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Monday, July 4, 2022

Senate passes bipartisan gun safety bill a month after Uvalda shooting

WASHINGTON. On Thursday, the Senate approved a bipartisan bill aimed at curbing gun violence that went into effect a month after a horrific mass shooting at an elementary school in Uvalde, Texas, increased pressure on a congressional response.

Fifteen Republicans joined all Democrats in supporting the measure. The House of Representatives is expected to pass the bill on Friday and send it to President Joe Biden’s desk for his signature.

The law, entitled the Bipartisan Safe Communities Act, includes modest restrictions on the acquisition of firearms, as well as funding to support mental health care and school safety. This is the result of a bipartisan compromise after weeks of negotiations led by Senators Chris Murphy (D-Connecticut) and John Cornyn (D-Texas).

The measure strengthens background checks on people under 21, encourages states to pass “red flags” to help remove guns from the hands of people deemed a danger to themselves or others, and bans romantic partners convicted of domestic violence who are unmarried. on your victim from getting firearms.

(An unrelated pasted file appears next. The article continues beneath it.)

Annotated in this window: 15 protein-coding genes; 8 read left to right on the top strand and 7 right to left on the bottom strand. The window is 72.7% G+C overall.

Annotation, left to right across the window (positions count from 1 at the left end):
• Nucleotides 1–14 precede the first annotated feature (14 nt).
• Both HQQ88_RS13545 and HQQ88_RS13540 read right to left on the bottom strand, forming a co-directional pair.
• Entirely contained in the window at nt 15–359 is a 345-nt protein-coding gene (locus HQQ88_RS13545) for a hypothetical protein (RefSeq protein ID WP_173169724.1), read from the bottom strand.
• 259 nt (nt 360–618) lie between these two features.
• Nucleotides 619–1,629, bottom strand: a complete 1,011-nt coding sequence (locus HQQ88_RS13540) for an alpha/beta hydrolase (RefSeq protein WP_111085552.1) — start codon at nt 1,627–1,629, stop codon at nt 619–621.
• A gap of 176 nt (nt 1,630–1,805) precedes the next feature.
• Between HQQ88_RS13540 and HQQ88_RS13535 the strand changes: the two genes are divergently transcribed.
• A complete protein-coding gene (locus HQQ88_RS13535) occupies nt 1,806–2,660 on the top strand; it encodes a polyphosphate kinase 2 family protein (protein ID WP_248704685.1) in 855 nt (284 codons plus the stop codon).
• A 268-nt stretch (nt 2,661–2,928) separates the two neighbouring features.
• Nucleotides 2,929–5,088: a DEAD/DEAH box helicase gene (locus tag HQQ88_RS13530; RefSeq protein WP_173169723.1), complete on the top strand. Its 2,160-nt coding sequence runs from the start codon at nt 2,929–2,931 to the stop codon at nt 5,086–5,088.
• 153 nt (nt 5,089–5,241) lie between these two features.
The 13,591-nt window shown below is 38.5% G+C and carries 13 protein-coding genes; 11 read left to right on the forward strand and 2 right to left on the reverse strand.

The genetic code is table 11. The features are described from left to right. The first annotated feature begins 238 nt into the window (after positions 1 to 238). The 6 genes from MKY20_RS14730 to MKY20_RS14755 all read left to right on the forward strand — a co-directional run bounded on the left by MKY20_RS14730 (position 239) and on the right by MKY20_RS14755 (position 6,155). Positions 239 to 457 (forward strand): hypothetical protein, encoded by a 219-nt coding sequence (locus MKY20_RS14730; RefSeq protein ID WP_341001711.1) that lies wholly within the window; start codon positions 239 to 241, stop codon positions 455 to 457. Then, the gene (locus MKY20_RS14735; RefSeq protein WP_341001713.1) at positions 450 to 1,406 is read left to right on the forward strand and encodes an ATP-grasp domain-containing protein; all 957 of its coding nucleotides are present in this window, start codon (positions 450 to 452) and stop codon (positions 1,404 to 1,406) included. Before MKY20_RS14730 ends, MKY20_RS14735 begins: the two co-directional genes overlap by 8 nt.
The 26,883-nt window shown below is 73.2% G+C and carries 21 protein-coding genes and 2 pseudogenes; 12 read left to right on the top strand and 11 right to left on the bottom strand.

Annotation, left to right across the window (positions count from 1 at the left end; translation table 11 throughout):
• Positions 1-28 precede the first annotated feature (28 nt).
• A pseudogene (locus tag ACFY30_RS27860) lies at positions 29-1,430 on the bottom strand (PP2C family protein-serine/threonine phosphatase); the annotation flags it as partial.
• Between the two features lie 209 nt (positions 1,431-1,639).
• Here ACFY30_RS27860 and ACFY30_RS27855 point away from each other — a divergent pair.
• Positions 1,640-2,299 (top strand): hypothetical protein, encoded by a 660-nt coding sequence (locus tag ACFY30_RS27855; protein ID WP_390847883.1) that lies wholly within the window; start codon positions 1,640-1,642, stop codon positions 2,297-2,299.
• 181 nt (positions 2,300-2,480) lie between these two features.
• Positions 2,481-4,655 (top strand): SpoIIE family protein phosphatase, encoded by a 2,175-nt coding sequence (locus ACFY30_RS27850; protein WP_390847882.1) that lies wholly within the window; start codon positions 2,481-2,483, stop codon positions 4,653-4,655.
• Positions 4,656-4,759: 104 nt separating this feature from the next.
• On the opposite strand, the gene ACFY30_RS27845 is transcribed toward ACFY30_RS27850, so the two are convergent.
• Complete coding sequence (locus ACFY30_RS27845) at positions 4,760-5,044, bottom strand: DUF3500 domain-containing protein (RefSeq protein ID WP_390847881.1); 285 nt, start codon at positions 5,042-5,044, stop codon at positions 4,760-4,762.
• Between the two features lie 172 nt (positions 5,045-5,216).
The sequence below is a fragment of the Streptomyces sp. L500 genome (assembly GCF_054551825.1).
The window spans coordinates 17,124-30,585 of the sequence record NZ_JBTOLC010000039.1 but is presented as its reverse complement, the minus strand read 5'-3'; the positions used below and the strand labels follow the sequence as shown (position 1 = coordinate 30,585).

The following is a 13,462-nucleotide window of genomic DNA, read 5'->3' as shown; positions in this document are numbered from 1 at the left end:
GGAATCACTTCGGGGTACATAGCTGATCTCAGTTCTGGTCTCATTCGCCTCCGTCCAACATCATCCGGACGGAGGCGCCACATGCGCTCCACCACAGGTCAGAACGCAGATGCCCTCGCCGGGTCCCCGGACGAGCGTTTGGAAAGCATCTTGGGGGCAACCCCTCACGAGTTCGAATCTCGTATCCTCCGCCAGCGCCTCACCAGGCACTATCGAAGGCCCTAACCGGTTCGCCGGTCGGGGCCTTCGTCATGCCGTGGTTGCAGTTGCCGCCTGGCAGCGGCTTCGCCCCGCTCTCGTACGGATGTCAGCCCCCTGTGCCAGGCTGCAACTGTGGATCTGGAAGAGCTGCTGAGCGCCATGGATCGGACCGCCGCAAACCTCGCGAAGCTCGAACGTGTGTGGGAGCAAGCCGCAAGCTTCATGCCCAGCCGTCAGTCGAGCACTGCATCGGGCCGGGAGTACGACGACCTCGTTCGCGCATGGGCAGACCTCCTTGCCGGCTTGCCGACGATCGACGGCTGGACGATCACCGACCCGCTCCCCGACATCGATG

However, it does not include the broader restrictions that gun control advocates seek, such as a ban on assault weapons, raising the minimum age for purchasing semi-automatic rifles to 21, mandatory home safe keeping rules, or requiring background checks for online and offline sales. stores. gun shows.

However, it is the most important federal gun law in decades. Democrats and pro-gun control groups hailed it as a sign of progress after years of congressional stagnation in the fight against gun violence.

“This will be the most important piece of legislation against gun violence that Congress has passed in three decades,” Murphy said ahead of the vote. “This bill also has a chance to prove to the weary American public that democracy is not so broken that it can rise to the moment.”

Cornyn, who was greeted with a chorus of hoots at his state party convention last Friday, acknowledged that Republicans needed to step outside their comfort zone. But he said “the potential we have to save lives is worth any concessions we could make during the negotiations.”

“I do not believe in inaction in the face of what we have seen in Uvalda and other communities. Inaction is a waiver of responsibility,” he said.

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World Nation News Desk
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